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Who will succeed China's leader Xi Jinping?


It is official. Chinese leader Xi Jinping is unrivaled. This past weekend at a Communist Party Congress in Beijing, Xi extended his rule into a third term, and he stacked party leadership with his allies. He also left the line of succession unclear. And as NPR's John Ruwitch reports, that may create problems down the road.

JOHN RUWITCH, BYLINE: Leader succession in China under communist rule has a rocky past, says Rana Mitter, a professor of history at Oxford University.

RANA MITTER: It's always been a dangerous game.

RUWITCH: Mao Zedong's first choice to follow in his footsteps was state President Liu Shaoqi. But he had second thoughts and purged him in the Cultural Revolution. Liu died in a prison cell in 1969.

MITTER: And then there was Lin Biao, his defense minister, who basically tried to launch a coup, it seems, and died in an air crash.

RUWITCH: ...In Mongolia while apparently fleeing. That was in 1971. When Mao died five five years later, his final pick, Hua Guofeng, took over. But he was soon sidelined by Deng Xiaoping, who became paramount leader. Deng eventually established a system that endured, for a while at least. There were informal retirement ages. Leaders were limited to 10 years at the helm. And successors were promoted and groomed well in advance.

BENJAMIN KANG LIM: He put that in place, of course, with the - in the hope that it would be sustainable and that would be the system.

RUWITCH: Benjamin Kang Lim is a journalist in Beijing with the Singapore Straits Times. He's covered the past six party Congresses.

LIM: I don't think he put it in place to - for it to be, you know, broken, right? But then laws are made to be broken, and rules are made to be bended.

RUWITCH: Twenty years ago, though, the rules survived their first big test at the 16th party Congress.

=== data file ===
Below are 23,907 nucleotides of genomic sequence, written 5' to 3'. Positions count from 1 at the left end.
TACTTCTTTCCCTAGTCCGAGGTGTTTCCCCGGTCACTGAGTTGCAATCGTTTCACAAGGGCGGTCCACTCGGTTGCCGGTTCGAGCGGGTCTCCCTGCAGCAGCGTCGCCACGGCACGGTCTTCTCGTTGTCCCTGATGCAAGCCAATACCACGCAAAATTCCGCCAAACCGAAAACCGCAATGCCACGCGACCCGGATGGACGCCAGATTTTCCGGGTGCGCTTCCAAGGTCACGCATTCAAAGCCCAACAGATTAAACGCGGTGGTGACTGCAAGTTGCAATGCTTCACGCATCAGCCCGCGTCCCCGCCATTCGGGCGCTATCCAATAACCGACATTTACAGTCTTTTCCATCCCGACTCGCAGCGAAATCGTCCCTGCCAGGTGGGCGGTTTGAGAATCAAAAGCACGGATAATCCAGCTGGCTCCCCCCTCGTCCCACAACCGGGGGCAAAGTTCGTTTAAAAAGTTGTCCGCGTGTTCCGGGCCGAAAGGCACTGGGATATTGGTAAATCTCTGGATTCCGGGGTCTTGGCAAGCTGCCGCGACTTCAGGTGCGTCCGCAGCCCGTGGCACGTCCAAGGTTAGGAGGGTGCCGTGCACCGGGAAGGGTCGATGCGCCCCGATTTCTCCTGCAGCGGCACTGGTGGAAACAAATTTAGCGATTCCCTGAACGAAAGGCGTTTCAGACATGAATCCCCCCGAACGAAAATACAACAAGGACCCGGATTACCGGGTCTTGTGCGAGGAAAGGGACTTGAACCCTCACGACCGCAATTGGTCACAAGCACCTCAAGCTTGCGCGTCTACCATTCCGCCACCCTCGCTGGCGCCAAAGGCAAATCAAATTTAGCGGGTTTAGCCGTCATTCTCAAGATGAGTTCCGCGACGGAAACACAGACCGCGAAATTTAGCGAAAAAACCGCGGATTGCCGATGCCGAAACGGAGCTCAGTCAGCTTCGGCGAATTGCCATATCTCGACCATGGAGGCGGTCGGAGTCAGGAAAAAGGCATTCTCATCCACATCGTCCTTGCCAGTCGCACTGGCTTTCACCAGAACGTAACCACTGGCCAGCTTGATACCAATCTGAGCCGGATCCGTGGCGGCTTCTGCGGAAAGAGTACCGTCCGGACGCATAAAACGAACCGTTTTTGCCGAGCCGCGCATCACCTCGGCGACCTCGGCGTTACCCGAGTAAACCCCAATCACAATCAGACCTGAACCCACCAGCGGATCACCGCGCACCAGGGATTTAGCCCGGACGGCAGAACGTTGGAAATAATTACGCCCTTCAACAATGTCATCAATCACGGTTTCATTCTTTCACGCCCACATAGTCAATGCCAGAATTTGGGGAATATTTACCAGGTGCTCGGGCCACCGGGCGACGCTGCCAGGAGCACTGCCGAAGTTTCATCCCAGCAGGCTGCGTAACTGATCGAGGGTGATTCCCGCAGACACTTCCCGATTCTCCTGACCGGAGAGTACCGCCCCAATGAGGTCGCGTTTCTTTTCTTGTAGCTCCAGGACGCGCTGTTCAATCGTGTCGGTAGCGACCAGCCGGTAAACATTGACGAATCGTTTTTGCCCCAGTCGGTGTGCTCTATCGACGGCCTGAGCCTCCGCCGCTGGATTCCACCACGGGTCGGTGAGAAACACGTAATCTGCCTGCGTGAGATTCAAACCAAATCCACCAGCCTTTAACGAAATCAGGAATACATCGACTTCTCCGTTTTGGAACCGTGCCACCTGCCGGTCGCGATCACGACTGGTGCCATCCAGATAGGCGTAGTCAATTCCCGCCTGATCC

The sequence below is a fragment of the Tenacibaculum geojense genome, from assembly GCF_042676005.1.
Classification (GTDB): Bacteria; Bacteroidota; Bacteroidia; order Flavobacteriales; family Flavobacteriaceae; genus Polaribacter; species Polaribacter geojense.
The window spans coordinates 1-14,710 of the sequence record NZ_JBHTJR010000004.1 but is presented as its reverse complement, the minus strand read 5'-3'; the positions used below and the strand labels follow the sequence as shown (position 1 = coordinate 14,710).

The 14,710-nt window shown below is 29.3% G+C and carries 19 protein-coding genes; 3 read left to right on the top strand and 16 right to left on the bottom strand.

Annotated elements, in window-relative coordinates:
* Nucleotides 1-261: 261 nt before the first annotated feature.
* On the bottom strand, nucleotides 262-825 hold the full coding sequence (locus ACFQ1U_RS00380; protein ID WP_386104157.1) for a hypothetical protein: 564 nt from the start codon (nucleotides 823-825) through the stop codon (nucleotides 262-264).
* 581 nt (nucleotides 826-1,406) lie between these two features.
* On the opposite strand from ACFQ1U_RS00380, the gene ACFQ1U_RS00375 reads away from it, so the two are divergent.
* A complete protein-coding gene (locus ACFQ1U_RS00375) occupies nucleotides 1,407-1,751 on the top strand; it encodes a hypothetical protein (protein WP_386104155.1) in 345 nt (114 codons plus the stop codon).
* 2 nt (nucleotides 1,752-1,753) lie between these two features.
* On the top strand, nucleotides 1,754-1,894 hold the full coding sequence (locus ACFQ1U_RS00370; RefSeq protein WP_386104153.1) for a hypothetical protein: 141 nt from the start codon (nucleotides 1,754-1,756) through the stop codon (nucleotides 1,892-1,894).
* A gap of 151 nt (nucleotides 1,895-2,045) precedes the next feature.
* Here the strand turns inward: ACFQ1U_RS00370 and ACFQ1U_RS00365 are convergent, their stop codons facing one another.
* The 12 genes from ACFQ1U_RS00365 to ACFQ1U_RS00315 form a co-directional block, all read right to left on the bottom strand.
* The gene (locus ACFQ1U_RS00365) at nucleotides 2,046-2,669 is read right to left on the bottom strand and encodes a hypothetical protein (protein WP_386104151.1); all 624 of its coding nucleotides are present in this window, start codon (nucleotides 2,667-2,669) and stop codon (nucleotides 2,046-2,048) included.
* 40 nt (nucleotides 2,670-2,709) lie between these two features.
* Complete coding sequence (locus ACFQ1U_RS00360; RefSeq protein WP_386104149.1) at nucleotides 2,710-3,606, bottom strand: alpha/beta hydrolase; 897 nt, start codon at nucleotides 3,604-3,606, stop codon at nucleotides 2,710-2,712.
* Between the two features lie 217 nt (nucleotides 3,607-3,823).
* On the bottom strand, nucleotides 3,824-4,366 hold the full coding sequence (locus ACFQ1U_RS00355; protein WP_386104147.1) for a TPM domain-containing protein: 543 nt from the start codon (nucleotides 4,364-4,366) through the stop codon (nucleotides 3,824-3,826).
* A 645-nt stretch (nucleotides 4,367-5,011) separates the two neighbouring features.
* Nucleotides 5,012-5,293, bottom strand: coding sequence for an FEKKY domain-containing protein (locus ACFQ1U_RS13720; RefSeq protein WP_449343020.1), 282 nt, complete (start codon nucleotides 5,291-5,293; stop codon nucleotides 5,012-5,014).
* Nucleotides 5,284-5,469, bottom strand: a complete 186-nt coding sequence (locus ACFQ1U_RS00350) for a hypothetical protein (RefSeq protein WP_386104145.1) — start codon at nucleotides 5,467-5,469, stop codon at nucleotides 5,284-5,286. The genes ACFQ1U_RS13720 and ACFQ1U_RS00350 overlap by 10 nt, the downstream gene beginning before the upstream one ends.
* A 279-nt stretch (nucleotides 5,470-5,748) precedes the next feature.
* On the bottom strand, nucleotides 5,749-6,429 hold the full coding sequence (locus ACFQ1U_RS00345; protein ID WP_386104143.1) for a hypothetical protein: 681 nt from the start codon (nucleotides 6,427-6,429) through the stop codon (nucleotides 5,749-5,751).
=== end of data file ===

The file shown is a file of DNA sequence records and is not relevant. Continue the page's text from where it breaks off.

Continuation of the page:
LIM: Back in 2002, it was the first orderly transfer of power since 1949.

RUWITCH: Jiang Zemin handed the reins to Hu Jintao after two full terms in office.


UNIDENTIFIED PERSON: Now I have the great honor to introduce to you comrade Hu Jintao.

RUWITCH: Hu served 10 years, then followed Jiang's lead, handing power to the next guy, Xi Jinping. The system seemed to be working, according to Jorgen Moller, who studies political succession at Aarhus University in Denmark.

JORGEN MOLLER: The Chinese case was then used as an example in the literature on authoritarian systems that sometimes you can actually have institutions that seem to do the job.

RUWITCH: But that's all gone now. Xi Jinping sidelined the men who many thought might succeed him. He ended term limits and also concentrated and personalized power to a degree that no Chinese leader has since Mao. Moller says that could be a recipe for trouble.

MOLLER: And history shows very clearly that the problem of succession creates political instability. So when Xi Jinping at some point has to retire, there is no clear model for how that will be done.

RUWITCH: And that's a potentially dangerous prospect for the world's second-biggest economy and a budding superpower with a growing nuclear arsenal. But Rana Mitter says Xi knows all that. But he wants officials to be laser focused on his policy priorities and what he calls the great rejuvenation of the Chinese nation.

MITTER: Xi Jinping wants to make it very clear that he's not going anywhere and that people shouldn't spend time speculating about who comes next.

RUWITCH: He may eventually come up with a new system for succession. But until then, Mitter says, Xi doesn't want his power diluted, and he doesn't seem all that worried about the risks.

John Ruwitch, NPR News, Beijing. Transcript provided by NPR, Copyright NPR.

John Ruwitch is a correspondent with NPR's international desk. He covers Chinese affairs.
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